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The Permanent Middle Class

Toss in heaping tablespoons of the philosophy outlined in a leaked Wal-Mart memo, then add more than a pinch of globalization. Fold in a few teaspoons of American hyperindividualism, and you have a recipe for something that is both very old and very new in American life: the Permanent Proletariat.

On whose shoulders will this state of affairs rest most heavily? On those of the American family, especially children.

Wal-Mart's leaked memo last year expressed concern that wages and benefits were rising too fast, so the company wants to reduce the current 40 percent of its employees who are full-time to 20 percent. (Wal-Mart is not alone -- this is the pattern many businesses are following.) As the New York Times' Paul Krugman notes, "The problem from the company's point of view is that its workers are too loyal. It wants cheap labor that doesn't hang around too long. But not enough workers quit before acquiring the right to higher wages and benefits."

More of the work force is coming to resemble those people Barbara Ehrenreich wrote of in "Nickel and Dimed," working two jobs but not able to make it, trading off paying the car insurance with eating for the week. Even people better off will find themselves working longer hours, scared to take vacations lest they lose their jobs, working overtime because their employees increasingly demand it, and always on call via their cell phones or pagers.

Our current situation and our public policies could not be more out of sync. Men's wages have been basically stagnant or declining for two decades, high-wage industrial jobs are disappearing overseas, and most families are surviving on the wages of two-income families. Seventy percent of women are in the work force, and 55 percent of mothers of toddlers are working. Harvard economist Richard Freeman reports that the U.S. economy outperformed the EU in the '90s thanks to the earnings of working women with children. The No. 1 stressor of dual earner parents -- with no gender difference -- is the search for good, affordable child care.

The low-wage/high-work world and the two-earner world are with us for the foreseeable future. As is the rapidly growing world of shift work, with mom working one shift and dad another. American families are facing enormous stress, and a reasonable society would be looking at ways to shore up the family with something other than platitudes. After all, it is the crucible of future generations, the matrix of our tomorrows.

The degree to which we are not doing this is astonishing, according to Harvard's Global Working Families project:

* 37 countries guarantee parents some type of paid leave when children fall ill. The U.S. does not.

* 163 countries offer paid maternity leave. The U.S. does not.

* All industrialized countries except Australia offer paid family and medical leave. The U.S. does not. And Australia guarantees a full year of unpaid leave, while the U.S. offers only 12 weeks.

* 45 countries offer paternity leave. The U.S. does not.

* 96 countries mandate paid annual leave. The U.S. does not.

* 84 countries limit the maximum work week employers can require. The U.S. has no limit on mandatory work.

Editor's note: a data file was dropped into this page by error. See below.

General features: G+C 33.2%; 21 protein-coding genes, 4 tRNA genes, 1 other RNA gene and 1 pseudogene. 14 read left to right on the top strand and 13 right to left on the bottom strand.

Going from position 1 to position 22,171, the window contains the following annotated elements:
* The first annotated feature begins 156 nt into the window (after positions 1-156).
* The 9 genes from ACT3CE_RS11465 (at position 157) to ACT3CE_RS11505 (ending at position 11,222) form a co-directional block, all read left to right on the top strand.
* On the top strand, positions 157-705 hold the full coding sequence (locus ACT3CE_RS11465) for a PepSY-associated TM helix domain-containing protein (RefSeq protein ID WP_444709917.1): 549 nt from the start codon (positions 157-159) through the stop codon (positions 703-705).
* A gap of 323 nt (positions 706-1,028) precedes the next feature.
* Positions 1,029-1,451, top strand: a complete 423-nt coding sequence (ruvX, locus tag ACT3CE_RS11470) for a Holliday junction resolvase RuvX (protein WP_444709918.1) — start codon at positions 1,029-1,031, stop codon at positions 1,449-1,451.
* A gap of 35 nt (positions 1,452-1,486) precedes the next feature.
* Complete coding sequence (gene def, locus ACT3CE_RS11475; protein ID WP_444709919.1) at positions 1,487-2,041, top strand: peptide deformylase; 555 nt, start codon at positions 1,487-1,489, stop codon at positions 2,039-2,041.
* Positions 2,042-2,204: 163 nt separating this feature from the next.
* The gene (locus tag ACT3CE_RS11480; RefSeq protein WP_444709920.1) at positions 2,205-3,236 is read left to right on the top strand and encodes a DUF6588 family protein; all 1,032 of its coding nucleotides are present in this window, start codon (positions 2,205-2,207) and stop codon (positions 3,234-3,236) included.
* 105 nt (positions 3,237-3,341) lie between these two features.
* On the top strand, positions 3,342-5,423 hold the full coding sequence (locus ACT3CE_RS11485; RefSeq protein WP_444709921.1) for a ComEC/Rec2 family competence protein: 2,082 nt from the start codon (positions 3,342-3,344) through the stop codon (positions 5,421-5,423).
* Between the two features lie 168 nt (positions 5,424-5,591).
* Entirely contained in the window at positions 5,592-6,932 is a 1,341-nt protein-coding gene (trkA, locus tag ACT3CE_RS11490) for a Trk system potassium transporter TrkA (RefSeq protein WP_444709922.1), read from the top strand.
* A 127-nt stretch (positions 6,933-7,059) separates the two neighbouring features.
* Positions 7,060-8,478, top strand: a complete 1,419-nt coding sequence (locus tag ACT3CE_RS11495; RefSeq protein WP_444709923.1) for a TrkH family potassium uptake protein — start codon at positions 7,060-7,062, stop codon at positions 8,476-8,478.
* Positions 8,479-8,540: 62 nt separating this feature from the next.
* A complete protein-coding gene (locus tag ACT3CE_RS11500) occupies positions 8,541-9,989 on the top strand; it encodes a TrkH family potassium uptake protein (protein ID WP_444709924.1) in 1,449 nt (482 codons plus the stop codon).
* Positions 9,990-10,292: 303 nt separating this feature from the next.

* 40 countries have mandated evening and night wage premiums. The U.S. does not.

* The U.S. is tied for 39th with Ecuador and Surinam for enrollment in early childhood education for 3- to 5-year-olds, and tied for 91st out of 151 countries in preprimary student-to-staff ratios.
And the news media is barely discussing these facts. I was astonished to hear, at the Work/Family/Journalism conference in Boston in 2005, how many reporters said that their editors were bored to death with stories about how European nations dealt with such problems. As a society, we prefer to pretend it's still 1955 and to entertain the fantasy that most women want to drop out of the work force to be homemakers (and can afford to do so), that day care creates bullies, that there's still a family doctor who arrives at our doorstep with his black bag to fix what ails us, that schools need get out at 3 p.m. so kids can go home and do the farm chores.

With the permanent proletariat, we don't have child labor, but we do have latch-key kids, stressed out kids, unhealthy kids and undereducated kids (especially compared to nations where all children are in preschool). Families are dealing with major stress over how to create family time as the hours go up and the wages go down, as the vacations go away and the overtime mounts.

America has always welcomed and used cheap labor. If 6-year-olds could put in ten-hour days, why not? But with an expanding industrial economy, people could hope that their kids would do better, that their labor would get their children -- or at least their grandchildren -- into the middle class. That dream is fading, as inequality increases. Statistics show that the middle class is shrinking. And young men and women from the richest quarter of American earners increased their share of seats in elite American universities from 39 percent in 1976 to 50 percent in 1995, reports the Economist.

As non-elite Americans more and more become a disposable commodity, working at low-paying and part-time jobs, they are sans benefits, sans health care, sans family leave, sans much of anything, and their children more and more pay the price. Research tells us that workers in jobs who face high demands but low control over their own time and labor face the highest stress. Their ranks are growing, and their children are more and more at risk.

That is our new version of family values.

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